Union affiliates try new tactic to protect California’s new wage law
A group representing the pension funds of several major unions is pressuring six public restaurant giants to participate in California’s new fast-food wage-setting process instead of trying to kill it.
SOC Investment Group wants franchisors to seek seats on the new wage-setting board to be formed under California’s new Fast Act, unless a coalition of fast-food chains succeeds in overturning the law through the through a ballot initiative in 2024.
The law would authorize the council to raise the state minimum wage for units at major fast-food chains to $22 an hour next year, an increase of about 50% from the current floor. But if the coalition garners enough signatures by Dec. 4 to secure a proposal to scrap the 2024 ballot law, enforcement would be delayed until the vote takes place.
Major restaurant chains have donated millions of dollars to the signature campaign.
Instead of going that route, the SOC said on Friday, the big chains should compete for the four seats on the 10-person council that have been set aside for employers. Two of these four positions will go to fast food franchisees, and the other two will go to fast food franchisors.
Four of the 10 seats are reserved for fast food workers and their advocates. Two will be awarded to workers representing the labor pool and two are reserved for union representatives, even though Starbucks is the only nationwide restaurant chain that has been even partially organized.
The last two seats will be filled by state officials.
The board will also have the power to set basic working conditions for fast food workers.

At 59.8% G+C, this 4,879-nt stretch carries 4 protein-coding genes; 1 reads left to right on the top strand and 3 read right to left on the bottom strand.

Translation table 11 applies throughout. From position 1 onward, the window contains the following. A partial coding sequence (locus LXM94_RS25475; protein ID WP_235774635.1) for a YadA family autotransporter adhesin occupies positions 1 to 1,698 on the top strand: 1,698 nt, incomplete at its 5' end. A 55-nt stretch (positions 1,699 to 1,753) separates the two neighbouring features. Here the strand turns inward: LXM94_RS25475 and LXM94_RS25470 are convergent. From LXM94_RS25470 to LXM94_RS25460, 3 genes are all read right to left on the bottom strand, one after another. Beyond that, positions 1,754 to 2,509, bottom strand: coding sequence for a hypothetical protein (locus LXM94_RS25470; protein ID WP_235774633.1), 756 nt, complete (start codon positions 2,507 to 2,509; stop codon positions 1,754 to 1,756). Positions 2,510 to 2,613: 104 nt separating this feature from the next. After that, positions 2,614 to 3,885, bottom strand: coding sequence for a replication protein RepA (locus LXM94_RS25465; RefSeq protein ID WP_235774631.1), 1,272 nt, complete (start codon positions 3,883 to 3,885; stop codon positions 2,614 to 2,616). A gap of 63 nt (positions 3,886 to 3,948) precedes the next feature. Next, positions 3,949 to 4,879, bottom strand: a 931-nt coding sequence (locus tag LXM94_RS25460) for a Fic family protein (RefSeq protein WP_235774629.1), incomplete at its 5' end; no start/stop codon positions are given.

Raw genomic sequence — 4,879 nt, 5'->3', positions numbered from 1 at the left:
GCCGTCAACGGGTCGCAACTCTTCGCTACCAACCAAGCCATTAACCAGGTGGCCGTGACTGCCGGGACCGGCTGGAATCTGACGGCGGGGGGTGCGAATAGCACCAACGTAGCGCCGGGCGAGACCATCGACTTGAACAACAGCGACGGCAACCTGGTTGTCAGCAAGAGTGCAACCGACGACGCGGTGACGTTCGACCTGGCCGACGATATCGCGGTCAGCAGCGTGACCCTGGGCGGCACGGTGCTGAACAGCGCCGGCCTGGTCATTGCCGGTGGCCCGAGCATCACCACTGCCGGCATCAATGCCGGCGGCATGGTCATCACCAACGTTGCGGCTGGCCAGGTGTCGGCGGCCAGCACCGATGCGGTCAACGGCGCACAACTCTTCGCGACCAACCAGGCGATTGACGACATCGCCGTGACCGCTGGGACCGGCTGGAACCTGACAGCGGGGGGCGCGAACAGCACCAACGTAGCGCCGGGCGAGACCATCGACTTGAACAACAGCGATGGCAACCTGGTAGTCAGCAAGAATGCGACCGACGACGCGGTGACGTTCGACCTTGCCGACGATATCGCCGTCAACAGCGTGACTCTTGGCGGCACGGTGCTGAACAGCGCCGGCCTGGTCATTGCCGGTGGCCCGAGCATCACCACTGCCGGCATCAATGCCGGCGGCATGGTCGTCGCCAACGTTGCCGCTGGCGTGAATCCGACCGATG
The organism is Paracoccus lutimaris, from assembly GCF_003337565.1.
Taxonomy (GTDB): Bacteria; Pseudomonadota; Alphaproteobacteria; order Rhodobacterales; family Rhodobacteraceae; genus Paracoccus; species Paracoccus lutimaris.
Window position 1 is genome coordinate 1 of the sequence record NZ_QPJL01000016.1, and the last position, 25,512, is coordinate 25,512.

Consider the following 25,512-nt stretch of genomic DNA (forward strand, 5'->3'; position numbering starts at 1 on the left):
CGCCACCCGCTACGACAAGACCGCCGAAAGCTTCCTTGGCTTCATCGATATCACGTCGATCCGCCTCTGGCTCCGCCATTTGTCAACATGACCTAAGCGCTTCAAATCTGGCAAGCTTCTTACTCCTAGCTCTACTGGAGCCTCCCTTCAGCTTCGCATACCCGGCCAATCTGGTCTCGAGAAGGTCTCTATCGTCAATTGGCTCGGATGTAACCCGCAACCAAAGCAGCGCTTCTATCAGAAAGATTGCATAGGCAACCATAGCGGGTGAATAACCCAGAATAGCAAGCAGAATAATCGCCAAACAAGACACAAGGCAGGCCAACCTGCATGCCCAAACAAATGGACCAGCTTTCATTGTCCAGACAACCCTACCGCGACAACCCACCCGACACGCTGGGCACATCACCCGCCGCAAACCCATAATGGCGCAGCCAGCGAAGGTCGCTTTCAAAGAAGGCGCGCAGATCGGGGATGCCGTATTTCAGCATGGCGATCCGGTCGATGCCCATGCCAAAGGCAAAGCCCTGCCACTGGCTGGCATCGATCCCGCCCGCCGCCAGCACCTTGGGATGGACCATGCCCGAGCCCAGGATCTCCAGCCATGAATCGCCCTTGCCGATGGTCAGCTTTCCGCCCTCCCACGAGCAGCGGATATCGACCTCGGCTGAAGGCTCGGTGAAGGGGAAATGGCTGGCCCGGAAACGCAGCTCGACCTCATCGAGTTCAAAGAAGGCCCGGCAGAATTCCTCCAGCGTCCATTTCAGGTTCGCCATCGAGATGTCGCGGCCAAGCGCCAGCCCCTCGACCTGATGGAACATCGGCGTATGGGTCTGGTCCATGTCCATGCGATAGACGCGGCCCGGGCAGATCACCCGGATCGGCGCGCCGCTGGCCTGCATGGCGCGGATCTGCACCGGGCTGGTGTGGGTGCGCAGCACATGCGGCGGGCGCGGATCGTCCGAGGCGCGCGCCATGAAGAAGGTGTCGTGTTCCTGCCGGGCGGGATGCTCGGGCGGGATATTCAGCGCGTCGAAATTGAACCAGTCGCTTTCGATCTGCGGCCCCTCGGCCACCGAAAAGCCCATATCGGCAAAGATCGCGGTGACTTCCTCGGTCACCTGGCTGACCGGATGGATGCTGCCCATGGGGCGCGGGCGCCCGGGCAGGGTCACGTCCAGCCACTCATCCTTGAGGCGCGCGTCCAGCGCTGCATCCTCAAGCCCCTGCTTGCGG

The configuration is unprecedented in the United States. Tuesday’s elections and the Democratic “trifecta” they have created in several state governments – one party controlling the governorship and both houses of the legislature – are expected to see bills similar to the Fast Act in other states.
Starbucks is one of six public catering companies the SOC said it urged to seek employer seats. The others are McDonald’s; Burger King, parent company of Restaurant Brands International; Taco Bell, KFC and Pizza Hut franchisor Yum Brands; Dominoes; and at Wendy’s.
In letters to the six, SOC argued that the council will be good for employers as well as their employees, as stakeholder participation will ensure that the rules it establishes will be real and stabilizing factors.
“Fast food companies like McDonald’s should therefore take the measure and use its influence to stop efforts to undermine the council,” the group said in its letter to the fast food giant.
The group’s move is part of a broader effort by unions to block restaurant chains’ signature drive. Affiliated groups have announced a statewide “strike” against fast food chains participating in the effort. The Fast Act was signed into law through the sustained efforts of the Service Employees International Union, or SEIU.
Labor advocates last week brought charges that signature collectors are lying to residents about what they support if they add their names to the petition. The allegations, filed with the California Attorney General, were backed up by secretly recorded videos of signature collectors telling would-be signatories that the petition calls for higher wages for fast service workers, without putting a measure on the 2024 ballot. to kill the Fast Law.
SOC’s effort may carry more weight due to its affiliation with pension funds that claim to hold $250 billion in assets and a large stake in McDonald’s in particular.
These potential investment funds are the pension funds of several unions that have formed an alliance called the Center for Strategic Organizing. It strives to use its investment potential to influence the governance of public companies.
The ballot campaign is managed by Save Local Restaurants, a coalition of the International Franchise Association, the National Restaurant Association and the United States Chamber of Commerce.
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